Peter the Great



I’m Peter the Great. Well, my real name is Pyotr Alekseevich Romanov, but I prefer my other name. I was an absolute monarch in Russia from 1689 to 1725. On June 9, 1672, in Moscow,
Russia, I was born to Alexius Mikhailovich, who was the tsar, and Natalia Naryshkina. Since my father was the tsar, I have always been royalty.

Here’s some more about me. I am nearly seven feet tall and I’m rather broad, too. I am Russian
Orthodox. I am a pretty active person. I enjoy learning. I know how to do carpentry. I also am good at training soldiers. I also know how to torture people, which is actually a useful thing for me to know. I was very powerful. Some would describe me as “loud-mouthed, violent, ruthless and impetuous,” though I’m not sure I would agree with all of this.

My father died and I gained some power in 1682, but it wasn’t until 1689 that I really had the power.
To attain all the power, I had to remove Sophia and Golitsin from power. (I sent Sophia to a monastery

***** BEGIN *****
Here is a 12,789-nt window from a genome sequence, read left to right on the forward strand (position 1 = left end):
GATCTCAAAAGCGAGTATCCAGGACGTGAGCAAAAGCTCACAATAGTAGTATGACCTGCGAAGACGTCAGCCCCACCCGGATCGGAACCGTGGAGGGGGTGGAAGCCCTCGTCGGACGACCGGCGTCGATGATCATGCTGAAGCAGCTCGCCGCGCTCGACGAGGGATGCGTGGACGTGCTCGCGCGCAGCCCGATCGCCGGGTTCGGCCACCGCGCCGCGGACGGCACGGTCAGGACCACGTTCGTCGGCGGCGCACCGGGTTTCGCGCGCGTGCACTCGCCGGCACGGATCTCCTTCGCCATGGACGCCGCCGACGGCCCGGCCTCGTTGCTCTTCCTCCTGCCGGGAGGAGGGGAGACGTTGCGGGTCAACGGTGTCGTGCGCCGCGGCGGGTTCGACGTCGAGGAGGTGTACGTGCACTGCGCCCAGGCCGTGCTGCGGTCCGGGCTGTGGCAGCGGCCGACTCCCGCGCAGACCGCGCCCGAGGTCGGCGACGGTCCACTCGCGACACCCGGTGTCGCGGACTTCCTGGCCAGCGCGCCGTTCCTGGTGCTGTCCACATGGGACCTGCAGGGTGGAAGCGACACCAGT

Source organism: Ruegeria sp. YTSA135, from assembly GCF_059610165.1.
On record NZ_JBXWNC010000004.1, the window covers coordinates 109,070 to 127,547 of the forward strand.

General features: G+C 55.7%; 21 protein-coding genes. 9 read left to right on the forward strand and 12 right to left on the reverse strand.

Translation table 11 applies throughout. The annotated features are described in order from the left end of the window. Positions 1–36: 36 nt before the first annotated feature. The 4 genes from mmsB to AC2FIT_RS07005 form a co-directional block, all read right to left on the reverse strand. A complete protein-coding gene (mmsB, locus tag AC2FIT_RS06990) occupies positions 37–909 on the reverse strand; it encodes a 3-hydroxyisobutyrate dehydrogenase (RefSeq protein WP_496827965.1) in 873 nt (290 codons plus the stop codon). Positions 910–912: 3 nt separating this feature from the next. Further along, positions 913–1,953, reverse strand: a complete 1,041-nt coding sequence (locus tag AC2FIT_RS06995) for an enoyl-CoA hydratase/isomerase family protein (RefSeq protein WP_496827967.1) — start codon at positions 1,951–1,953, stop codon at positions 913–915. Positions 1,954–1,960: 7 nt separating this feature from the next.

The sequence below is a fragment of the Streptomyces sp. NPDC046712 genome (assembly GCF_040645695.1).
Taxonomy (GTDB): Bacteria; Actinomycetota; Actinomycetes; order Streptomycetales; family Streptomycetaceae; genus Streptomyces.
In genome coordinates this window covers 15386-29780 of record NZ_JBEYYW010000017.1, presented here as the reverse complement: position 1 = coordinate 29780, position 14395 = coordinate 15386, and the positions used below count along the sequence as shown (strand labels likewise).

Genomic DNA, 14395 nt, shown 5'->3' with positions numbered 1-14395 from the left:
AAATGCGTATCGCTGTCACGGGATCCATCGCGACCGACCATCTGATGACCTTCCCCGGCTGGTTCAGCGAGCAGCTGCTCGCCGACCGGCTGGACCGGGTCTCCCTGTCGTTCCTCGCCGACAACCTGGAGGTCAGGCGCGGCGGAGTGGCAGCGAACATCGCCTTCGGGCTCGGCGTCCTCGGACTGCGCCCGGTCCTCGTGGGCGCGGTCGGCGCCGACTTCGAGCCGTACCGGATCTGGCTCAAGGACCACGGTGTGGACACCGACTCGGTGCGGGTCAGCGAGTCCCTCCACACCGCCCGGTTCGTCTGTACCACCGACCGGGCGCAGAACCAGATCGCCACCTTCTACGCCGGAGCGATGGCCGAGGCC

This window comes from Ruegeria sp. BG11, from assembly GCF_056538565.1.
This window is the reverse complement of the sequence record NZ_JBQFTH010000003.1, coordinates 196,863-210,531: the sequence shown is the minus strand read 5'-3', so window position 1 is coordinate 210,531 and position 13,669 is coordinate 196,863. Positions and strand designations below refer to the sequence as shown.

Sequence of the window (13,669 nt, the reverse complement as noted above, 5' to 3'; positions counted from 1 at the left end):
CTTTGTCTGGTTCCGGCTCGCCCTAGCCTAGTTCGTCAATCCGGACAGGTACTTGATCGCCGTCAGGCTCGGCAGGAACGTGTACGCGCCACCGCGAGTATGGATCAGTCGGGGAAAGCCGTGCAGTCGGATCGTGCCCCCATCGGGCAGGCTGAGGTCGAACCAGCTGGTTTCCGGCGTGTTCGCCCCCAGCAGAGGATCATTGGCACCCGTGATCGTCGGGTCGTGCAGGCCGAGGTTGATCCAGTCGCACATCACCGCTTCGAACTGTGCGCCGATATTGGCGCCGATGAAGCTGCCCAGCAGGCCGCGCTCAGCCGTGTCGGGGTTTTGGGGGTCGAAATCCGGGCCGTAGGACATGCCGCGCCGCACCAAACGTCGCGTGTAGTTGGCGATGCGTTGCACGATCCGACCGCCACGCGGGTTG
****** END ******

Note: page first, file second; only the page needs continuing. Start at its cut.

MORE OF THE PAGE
to become a nun. So in August 1689, when I was just seventeen, I became the most powerful person
in Russia. I technically shared the throne with Ivan until he died in 1696, but we all know that he really
didn’t do anything for Russia’s government.

I was a powerful ruler, an absolute monarch in fact. It was great, I had so much power. I increased
taxation, which helped to cause the elimination of the ancient difference between serfs and slaves.
Actually, during my rule, I ended up enlarging the gap between various classes in society. Sometimes,
there were even big gaps between members who were in the same class. I decided on special taxation
for the Old Believers, whom I didn’t really like. They held Russia back spiritually, anyway.  I didn’t like
them or anybody who opposed me. I even killed my own son, Alexis, because he refused to
endorse my reforms. Alexis’ associates I either executed or forced into hard labor. I enlarged Russia's army to 200,000 soldiers. I tried to westernize Russia by introducing potatoes, starting Russia's first newspaper, raising women's status, forcing nobles to dress western, and opening schools (which ended up being crucial in Russia's progress).

By the time of my death in 1725, Russia was a power to be rekoned with in Europe. My rule was great and I was very powerful, but it all came to an end in February 8, 1725. I was in St. Petersburg, Russia, and I died from pneumonia.
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